Other Copilots will cover the rest of Microsoft’s range of applications and experiences, including Microsoft 365. These will provide AI assistance in virtually every aspect of your workflow and are expected to become available during the coming year or so.
AI can process immense volumes of data and evaluate it, to provide a relevant and personalised result. At present, a teacher might base new content on internet search results. This is a little like asking the world’s biggest library to show you every book that covers a given topic: there’s still a lot of work to be done. ‘Large language models’, like ChatGPT-4, take this further – although you need to know a bit about prompting to get the most out of them. Here the results are processed for you, to provide a single (hopefully) relevant set of conclusions. But its activity is limited to public domain information.
Now imagine that AI could combine that with knowing what the teacher has previously done, and with knowledge of how other teachers in the academy or trust have approached the same topic. Highly pertinent search results that save a lot of time and effort. That’s what the future promises.
There’s still much more that we don’t know, than we do know about Copilot(s) – and the incorporation and use of AI is likely to be much more of an evolution than an explosion. Think of it as a journey: and right now, you’ve got time to prepare, and to start that journey in a measured fashion. But they’ll come a point soon enough when you will be frantically playing catch-up.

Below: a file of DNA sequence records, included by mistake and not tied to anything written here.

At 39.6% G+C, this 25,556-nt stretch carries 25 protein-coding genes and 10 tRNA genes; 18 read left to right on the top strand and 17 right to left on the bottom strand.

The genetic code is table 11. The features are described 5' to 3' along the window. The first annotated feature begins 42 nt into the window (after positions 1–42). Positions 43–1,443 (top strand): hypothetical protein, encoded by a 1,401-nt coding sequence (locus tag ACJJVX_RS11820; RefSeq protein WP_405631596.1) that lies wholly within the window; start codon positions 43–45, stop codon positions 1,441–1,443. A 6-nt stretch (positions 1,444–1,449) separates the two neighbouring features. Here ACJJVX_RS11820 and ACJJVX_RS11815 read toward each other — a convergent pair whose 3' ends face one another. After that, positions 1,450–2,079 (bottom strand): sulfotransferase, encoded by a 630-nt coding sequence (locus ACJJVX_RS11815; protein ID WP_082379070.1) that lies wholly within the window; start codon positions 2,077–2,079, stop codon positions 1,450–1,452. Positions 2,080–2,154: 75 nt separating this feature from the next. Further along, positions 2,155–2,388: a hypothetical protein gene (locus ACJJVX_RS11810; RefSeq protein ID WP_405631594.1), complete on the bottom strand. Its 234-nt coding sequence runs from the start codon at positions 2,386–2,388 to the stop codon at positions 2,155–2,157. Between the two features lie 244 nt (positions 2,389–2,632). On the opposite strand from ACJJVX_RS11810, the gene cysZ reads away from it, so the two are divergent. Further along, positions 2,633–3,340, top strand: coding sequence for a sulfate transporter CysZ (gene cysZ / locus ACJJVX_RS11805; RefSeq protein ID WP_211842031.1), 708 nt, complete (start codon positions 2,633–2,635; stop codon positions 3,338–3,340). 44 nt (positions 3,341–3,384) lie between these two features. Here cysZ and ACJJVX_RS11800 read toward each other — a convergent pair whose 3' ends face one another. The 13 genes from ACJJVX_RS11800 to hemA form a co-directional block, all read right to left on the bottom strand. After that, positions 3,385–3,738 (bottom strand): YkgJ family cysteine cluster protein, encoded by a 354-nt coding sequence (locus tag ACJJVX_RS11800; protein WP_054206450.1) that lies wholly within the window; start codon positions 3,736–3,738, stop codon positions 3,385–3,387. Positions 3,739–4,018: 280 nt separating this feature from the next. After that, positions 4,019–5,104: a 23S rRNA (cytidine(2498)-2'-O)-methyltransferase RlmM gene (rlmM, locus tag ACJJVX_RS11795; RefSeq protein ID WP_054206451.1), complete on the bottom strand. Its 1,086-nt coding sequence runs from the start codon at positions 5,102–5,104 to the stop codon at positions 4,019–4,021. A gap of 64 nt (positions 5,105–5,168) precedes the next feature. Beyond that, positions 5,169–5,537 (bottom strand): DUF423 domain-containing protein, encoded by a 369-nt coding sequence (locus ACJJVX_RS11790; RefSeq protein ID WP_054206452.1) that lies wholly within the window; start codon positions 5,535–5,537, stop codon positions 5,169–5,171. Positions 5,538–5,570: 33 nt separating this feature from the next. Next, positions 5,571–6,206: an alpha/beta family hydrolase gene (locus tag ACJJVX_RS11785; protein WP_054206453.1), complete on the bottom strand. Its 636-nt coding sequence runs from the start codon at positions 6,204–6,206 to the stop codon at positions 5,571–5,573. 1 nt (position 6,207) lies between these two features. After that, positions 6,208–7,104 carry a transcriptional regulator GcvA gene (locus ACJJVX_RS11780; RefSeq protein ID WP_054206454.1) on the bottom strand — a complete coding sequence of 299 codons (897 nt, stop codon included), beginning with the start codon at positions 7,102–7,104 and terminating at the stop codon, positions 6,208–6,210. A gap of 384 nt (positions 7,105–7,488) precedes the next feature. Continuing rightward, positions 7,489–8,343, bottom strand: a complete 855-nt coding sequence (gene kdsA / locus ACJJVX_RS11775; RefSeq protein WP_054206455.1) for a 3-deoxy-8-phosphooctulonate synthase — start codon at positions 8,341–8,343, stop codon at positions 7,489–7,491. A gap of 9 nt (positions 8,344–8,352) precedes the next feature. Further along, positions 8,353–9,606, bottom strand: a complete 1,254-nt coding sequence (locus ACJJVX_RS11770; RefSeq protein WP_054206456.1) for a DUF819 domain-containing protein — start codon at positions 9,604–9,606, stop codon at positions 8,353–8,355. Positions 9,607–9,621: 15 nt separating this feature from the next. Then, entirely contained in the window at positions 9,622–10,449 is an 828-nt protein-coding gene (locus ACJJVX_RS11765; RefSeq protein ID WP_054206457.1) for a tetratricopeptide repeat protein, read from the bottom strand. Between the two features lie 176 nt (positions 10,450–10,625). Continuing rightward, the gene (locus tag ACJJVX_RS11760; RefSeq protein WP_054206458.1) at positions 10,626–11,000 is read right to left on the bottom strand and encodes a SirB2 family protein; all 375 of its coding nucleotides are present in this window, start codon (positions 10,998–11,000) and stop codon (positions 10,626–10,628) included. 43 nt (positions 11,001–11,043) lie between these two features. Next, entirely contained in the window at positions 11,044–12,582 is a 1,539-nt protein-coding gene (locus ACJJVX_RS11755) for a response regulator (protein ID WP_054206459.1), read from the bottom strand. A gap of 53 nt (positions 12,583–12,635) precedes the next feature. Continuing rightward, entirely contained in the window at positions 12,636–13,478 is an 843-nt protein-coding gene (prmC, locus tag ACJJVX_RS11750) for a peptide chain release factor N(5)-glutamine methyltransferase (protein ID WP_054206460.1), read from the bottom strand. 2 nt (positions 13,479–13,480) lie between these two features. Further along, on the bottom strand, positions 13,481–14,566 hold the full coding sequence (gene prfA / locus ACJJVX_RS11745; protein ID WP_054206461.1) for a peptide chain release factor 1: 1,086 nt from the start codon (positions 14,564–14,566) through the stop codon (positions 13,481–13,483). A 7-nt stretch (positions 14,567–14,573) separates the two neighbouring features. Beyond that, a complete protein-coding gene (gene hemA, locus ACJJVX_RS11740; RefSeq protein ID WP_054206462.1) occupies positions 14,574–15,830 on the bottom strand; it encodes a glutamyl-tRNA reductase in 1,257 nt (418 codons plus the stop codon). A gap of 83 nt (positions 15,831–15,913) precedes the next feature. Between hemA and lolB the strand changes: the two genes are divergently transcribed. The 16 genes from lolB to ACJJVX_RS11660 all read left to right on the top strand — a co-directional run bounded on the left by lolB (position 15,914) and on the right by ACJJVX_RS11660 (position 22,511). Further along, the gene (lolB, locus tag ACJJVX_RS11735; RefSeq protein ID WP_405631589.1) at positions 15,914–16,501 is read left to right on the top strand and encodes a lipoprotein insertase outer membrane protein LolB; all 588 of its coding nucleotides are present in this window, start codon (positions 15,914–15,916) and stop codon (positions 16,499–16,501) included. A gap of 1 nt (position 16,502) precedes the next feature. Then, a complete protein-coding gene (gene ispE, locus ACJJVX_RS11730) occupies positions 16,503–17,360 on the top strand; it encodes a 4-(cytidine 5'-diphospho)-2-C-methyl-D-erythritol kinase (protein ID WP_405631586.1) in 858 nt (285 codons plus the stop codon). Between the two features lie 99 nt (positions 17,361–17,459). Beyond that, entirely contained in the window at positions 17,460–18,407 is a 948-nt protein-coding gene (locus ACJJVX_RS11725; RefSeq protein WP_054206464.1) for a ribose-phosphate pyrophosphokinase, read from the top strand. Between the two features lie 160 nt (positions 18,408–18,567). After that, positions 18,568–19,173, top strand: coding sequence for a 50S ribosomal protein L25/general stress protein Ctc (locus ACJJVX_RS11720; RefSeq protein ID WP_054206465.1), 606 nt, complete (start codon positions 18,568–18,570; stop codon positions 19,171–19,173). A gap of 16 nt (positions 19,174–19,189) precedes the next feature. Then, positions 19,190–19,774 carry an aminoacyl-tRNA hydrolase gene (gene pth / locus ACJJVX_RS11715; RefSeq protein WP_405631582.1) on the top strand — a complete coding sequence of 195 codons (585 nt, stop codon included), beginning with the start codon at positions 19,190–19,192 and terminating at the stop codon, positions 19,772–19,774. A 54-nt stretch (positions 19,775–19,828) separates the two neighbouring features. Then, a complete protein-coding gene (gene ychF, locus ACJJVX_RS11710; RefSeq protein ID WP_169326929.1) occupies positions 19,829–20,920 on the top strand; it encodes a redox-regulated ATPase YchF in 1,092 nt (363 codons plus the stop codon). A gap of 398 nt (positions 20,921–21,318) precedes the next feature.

How do you prepare?
At this stage there are two key things to focus on: what do you need to do to your ICT infrastructure to benefit from these technology advances, and what do you need to do to enable staff to make use of them.
There’s already a gap between where academies are, and where the technology is, and it is getting bigger. But this gap can be quickly assessed, and a plan put in place to address it.
A trust-wide, single tenancy, cloud ICT platform is a prerequisite, and those who already have one are much better placed. But effective use of AI also requires data to be well ordered and accessible, and this is where many Multi Academy Trusts fall down. While they may be using SharePoint, very often the data lacks the tags, labels, and classification that make it accessible, usable, and preserve appropriate levels of privacy. Thankfully, with the right knowledge a lot of this work can be automated.
In parallel with this, staff need the know-how to make use of Microsoft’s AI capabilities, as they become available. This means providing them with academy-focused training: introducing them to relevant features, showing them how they apply them to their roles, and getting them started.
Increase your knowledge by joining our webinar ‘Embracing AI in Education: 7 Essential Tips for Schools’ on Tuesday 16 January, at 4pm. Learn more and register. Or contact us to arrange an initial discussion about how your academy trust can benefit from AI.